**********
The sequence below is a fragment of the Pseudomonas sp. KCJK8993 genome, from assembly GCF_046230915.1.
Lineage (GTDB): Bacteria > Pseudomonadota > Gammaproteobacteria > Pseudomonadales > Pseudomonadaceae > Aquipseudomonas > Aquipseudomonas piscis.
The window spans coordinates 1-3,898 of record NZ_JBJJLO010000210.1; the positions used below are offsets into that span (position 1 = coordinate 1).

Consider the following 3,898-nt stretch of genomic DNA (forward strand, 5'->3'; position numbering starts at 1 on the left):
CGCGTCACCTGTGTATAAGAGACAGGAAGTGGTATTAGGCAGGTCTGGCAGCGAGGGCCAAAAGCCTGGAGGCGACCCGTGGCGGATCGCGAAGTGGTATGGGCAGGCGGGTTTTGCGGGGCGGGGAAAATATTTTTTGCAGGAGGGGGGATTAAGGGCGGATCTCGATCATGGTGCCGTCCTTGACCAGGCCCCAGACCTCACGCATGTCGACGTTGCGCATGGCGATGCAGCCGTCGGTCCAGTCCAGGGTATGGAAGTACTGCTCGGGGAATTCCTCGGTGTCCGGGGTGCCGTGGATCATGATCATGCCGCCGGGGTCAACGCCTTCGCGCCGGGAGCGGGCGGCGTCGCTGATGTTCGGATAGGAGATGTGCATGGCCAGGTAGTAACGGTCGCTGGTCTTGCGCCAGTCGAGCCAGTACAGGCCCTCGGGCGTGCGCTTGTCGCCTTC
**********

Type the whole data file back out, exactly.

The sequence below is a fragment of the Pseudomonas sp. KCJK8993 genome, from assembly GCF_046230915.1.
Lineage (GTDB): Bacteria > Pseudomonadota > Gammaproteobacteria > Pseudomonadales > Pseudomonadaceae > Aquipseudomonas > Aquipseudomonas piscis.
The window spans coordinates 1-3,898 of record NZ_JBJJLO010000210.1; the positions used below are offsets into that span (position 1 = coordinate 1).

Consider the following 3,898-nt stretch of genomic DNA (forward strand, 5'->3'; position numbering starts at 1 on the left):
CGCGTCACCTGTGTATAAGAGACAGGAAGTGGTATTAGGCAGGTCTGGCAGCGAGGGCCAAAAGCCTGGAGGCGACCCGTGGCGGATCGCGAAGTGGTATGGGCAGGCGGGTTTTGCGGGGCGGGGAAAATATTTTTTGCAGGAGGGGGGATTAAGGGCGGATCTCGATCATGGTGCCGTCCTTGACCAGGCCCCAGACCTCACGCATGTCGACGTTGCGCATGGCGATGCAGCCGTCGGTCCAGTCCAGGGTATGGAAGTACTGCTCGGGGAATTCCTCGGTGTCCGGGGTGCCGTGGATCATGATCATGCCGCCGGGGTCAACGCCTTCGCGCCGGGAGCGGGCGGCGTCGCTGATGTTCGGATAGGAGATGTGCATGGCCAGGTAGTAACGGTCGCTGGTCTTGCGCCAGTCGAGCCAGTACAGGCCCTCGGGCGTGCGCTTGTCGCCTTC